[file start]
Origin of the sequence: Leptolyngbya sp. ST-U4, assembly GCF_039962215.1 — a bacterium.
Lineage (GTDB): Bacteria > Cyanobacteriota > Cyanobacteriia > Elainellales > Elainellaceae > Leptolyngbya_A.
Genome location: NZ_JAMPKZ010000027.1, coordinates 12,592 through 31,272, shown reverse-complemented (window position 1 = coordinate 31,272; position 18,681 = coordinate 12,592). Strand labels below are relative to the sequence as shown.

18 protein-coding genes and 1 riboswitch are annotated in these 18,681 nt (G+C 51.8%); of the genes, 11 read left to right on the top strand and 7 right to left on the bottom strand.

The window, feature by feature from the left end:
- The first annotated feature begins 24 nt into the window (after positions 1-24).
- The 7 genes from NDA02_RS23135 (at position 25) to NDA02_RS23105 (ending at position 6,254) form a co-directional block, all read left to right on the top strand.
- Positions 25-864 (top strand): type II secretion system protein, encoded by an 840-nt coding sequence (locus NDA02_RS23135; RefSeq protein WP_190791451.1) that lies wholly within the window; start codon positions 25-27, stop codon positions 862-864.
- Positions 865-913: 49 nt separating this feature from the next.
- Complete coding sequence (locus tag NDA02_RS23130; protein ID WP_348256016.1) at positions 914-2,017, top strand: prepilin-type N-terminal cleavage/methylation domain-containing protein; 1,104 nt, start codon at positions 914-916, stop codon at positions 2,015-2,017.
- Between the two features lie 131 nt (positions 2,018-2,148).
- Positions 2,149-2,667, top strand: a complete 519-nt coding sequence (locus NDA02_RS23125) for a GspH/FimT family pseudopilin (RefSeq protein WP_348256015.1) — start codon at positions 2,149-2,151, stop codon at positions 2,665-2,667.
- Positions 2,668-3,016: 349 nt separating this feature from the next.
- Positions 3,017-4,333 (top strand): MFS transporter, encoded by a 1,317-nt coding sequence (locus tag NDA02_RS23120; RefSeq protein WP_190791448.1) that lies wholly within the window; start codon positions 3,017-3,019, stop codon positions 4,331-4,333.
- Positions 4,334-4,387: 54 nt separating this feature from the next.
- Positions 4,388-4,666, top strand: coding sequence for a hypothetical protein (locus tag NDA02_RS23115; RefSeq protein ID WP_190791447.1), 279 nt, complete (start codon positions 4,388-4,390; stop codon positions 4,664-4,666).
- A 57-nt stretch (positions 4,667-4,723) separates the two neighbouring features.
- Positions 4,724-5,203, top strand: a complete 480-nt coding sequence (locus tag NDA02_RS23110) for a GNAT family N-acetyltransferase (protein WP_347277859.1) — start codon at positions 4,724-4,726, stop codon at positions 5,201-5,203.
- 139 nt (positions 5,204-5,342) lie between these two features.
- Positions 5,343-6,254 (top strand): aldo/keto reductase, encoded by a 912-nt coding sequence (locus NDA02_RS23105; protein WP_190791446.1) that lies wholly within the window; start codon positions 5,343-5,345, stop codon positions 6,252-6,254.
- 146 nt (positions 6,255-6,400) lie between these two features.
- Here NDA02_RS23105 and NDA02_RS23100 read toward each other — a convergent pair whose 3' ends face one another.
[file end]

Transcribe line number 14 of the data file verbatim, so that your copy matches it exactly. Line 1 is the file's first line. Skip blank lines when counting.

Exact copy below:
- Positions 3,017-4,333 (top strand): MFS transporter, encoded by a 1,317-nt coding sequence (locus tag NDA02_RS23120; RefSeq protein WP_190791448.1) that lies wholly within the window; start codon positions 3,017-3,019, stop codon positions 4,331-4,333.